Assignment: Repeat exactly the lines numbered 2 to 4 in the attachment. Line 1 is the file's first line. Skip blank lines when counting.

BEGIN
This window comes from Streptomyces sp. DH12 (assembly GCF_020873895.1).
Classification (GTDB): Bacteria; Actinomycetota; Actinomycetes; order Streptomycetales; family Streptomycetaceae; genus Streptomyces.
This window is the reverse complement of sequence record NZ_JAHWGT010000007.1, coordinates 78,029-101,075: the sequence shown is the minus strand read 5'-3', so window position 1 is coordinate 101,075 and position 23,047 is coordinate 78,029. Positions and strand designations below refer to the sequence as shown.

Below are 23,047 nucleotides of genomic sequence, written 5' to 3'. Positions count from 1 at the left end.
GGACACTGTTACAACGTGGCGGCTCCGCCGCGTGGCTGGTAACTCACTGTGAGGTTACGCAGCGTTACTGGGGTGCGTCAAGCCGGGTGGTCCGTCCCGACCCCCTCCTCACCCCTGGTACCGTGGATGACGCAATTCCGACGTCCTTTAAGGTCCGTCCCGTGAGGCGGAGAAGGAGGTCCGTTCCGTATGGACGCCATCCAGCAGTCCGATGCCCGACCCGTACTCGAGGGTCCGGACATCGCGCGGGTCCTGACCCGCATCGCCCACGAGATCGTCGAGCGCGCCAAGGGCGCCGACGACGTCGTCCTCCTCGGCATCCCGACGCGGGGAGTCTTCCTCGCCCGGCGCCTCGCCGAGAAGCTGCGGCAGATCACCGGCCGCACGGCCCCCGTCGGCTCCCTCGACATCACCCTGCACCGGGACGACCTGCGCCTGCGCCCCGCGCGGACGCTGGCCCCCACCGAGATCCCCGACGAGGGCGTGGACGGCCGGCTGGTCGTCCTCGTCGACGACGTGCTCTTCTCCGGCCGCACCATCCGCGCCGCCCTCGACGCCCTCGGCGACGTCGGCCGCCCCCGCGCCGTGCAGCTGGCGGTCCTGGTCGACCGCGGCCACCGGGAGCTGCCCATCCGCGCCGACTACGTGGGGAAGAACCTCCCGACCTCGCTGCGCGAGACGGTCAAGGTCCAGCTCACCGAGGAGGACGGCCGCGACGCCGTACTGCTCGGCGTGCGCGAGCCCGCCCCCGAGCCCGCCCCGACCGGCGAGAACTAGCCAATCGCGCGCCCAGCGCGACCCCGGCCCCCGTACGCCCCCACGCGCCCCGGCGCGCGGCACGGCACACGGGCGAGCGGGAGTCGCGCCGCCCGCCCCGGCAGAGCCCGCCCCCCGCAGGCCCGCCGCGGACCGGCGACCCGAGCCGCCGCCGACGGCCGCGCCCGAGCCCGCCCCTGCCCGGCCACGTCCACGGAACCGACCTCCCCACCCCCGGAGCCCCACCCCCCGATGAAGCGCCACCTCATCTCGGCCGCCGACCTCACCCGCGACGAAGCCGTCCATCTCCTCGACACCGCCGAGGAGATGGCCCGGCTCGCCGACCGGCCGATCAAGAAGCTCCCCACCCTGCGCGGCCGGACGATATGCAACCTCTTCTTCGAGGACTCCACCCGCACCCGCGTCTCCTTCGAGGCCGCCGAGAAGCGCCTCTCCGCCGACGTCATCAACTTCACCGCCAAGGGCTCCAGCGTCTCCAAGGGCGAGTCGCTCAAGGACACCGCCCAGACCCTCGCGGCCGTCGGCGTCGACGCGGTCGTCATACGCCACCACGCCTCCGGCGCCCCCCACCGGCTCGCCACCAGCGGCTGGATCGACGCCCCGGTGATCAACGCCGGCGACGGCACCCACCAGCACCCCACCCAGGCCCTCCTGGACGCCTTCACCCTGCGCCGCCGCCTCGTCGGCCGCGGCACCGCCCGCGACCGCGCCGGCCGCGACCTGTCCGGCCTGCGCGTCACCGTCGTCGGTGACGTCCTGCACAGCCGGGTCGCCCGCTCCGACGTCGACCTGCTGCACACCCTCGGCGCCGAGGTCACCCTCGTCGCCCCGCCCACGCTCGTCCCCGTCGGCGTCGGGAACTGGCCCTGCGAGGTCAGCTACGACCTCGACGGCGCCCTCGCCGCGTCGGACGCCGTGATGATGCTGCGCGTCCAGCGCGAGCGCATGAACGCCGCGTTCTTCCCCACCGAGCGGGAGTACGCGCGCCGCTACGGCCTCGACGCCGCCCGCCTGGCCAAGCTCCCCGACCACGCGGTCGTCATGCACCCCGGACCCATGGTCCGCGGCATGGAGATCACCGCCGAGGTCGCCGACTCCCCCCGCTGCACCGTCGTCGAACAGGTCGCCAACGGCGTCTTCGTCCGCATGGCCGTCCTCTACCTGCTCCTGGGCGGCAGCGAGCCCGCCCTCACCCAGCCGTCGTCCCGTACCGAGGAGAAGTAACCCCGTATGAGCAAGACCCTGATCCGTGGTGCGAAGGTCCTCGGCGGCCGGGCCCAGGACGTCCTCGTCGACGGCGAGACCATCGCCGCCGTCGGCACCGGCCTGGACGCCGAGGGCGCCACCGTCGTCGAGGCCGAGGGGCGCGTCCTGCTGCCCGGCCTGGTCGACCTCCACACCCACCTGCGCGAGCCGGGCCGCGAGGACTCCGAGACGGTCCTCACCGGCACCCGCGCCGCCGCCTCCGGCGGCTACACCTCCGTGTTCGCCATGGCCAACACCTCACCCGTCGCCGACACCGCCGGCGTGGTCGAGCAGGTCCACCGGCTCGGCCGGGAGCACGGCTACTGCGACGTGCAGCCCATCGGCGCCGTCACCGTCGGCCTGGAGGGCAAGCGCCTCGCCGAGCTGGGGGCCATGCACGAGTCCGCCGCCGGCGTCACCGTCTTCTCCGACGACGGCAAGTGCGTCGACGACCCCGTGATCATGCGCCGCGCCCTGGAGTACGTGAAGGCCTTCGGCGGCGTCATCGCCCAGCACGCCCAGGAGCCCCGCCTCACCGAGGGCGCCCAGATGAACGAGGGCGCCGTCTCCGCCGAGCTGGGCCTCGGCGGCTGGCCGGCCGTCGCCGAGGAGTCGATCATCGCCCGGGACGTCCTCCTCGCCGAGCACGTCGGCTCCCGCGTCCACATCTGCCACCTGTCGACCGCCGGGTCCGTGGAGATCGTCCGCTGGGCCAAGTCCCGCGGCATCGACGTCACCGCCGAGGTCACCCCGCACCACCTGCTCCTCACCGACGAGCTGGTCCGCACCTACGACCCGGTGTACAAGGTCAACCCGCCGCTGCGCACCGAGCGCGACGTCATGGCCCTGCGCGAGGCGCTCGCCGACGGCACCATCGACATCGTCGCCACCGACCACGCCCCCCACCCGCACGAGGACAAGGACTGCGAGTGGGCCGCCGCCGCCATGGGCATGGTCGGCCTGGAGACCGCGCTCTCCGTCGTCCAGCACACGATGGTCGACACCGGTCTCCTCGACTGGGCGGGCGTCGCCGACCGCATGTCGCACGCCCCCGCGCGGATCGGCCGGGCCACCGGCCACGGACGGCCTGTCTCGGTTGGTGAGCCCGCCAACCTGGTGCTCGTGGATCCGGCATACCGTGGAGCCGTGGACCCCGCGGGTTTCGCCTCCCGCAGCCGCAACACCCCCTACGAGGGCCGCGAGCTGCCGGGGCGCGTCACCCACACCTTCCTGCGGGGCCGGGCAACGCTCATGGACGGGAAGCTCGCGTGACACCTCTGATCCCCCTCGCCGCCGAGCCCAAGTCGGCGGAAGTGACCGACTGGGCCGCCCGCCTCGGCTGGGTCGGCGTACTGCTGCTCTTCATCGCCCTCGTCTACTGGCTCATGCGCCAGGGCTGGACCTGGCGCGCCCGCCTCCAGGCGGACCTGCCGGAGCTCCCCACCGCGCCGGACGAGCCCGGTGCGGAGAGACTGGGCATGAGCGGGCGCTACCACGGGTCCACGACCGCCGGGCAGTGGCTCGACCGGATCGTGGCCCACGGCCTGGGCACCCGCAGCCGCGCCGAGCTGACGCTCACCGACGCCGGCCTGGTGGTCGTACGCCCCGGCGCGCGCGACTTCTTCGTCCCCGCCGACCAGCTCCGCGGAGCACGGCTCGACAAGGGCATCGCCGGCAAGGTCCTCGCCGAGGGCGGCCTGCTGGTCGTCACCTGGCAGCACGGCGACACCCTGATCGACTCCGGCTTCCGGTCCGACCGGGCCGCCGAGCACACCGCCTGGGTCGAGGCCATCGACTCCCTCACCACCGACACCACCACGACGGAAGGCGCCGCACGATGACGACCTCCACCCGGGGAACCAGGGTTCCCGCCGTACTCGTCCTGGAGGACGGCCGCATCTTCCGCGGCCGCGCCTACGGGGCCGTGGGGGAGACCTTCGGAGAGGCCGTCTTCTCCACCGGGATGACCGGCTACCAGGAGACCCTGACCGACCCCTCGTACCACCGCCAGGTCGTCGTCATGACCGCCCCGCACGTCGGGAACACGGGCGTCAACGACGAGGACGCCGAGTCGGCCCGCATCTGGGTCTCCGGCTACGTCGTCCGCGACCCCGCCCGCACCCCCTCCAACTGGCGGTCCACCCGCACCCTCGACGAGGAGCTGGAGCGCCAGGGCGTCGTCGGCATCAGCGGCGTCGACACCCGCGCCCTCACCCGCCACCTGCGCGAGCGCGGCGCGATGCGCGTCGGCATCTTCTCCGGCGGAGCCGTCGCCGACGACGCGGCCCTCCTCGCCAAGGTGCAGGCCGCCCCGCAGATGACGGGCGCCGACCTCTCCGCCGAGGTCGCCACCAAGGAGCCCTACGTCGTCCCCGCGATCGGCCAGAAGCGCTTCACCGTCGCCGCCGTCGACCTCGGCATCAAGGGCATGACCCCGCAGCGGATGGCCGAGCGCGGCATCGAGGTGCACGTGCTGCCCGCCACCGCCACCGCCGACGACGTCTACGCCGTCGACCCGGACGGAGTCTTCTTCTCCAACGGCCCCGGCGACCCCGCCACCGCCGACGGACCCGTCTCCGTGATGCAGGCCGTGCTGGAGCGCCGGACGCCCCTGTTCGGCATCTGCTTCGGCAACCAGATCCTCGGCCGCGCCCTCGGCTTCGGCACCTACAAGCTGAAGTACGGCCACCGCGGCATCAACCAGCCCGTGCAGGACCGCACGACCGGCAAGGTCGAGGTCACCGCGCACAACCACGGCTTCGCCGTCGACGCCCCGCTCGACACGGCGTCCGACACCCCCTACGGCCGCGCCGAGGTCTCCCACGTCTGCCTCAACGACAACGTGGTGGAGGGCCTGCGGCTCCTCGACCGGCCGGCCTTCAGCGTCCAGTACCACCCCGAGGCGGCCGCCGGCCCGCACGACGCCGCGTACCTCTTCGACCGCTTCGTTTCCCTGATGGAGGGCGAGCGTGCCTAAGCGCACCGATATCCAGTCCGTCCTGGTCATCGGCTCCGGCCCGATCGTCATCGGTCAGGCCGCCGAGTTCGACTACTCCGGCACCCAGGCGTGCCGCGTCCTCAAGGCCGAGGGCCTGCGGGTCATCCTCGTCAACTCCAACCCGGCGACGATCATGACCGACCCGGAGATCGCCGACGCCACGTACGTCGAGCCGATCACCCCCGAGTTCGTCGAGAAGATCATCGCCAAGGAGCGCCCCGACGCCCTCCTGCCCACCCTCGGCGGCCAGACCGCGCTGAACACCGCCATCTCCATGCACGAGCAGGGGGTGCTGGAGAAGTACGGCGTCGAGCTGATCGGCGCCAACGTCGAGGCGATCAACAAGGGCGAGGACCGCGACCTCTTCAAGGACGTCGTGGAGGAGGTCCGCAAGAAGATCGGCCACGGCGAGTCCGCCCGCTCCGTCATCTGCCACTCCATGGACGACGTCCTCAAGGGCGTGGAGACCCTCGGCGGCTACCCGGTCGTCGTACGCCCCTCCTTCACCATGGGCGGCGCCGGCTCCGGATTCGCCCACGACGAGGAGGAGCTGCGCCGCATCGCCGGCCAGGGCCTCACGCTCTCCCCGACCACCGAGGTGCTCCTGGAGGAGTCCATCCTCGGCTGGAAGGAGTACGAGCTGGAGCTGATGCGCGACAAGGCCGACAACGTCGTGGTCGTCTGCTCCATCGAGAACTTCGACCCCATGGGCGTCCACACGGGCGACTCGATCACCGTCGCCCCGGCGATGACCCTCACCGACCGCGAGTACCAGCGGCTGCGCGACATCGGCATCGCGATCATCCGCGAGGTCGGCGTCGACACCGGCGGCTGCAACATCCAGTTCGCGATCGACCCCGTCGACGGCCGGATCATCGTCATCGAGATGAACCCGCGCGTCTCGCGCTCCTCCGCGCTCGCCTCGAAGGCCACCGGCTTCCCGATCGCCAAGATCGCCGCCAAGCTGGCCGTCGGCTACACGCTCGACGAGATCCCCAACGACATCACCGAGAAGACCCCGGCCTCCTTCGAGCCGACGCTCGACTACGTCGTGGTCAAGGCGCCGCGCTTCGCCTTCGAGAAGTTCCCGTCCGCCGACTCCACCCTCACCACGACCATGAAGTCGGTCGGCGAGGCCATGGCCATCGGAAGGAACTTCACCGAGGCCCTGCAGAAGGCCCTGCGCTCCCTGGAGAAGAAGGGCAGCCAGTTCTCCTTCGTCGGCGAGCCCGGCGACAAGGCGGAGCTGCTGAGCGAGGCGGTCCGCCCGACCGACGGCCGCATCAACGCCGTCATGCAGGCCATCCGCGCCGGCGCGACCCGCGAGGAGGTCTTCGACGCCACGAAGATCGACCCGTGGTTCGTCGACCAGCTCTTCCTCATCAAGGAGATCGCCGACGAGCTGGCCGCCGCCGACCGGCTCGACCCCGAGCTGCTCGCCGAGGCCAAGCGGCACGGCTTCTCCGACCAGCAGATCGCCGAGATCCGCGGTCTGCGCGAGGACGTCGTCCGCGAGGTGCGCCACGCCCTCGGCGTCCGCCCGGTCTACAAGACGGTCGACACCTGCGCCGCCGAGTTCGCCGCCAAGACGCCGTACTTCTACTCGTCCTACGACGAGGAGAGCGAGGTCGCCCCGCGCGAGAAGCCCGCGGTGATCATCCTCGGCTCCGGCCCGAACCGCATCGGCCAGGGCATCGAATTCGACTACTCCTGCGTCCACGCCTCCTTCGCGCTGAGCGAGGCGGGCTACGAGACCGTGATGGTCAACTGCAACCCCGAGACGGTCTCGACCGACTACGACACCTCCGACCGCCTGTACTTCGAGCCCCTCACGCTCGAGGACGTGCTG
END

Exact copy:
Classification (GTDB): Bacteria; Actinomycetota; Actinomycetes; order Streptomycetales; family Streptomycetaceae; genus Streptomyces.
This window is the reverse complement of sequence record NZ_JAHWGT010000007.1, coordinates 78,029-101,075: the sequence shown is the minus strand read 5'-3', so window position 1 is coordinate 101,075 and position 23,047 is coordinate 78,029. Positions and strand designations below refer to the sequence as shown.

Below are 23,047 nucleotides of genomic sequence, written 5' to 3'. Positions count from 1 at the left end.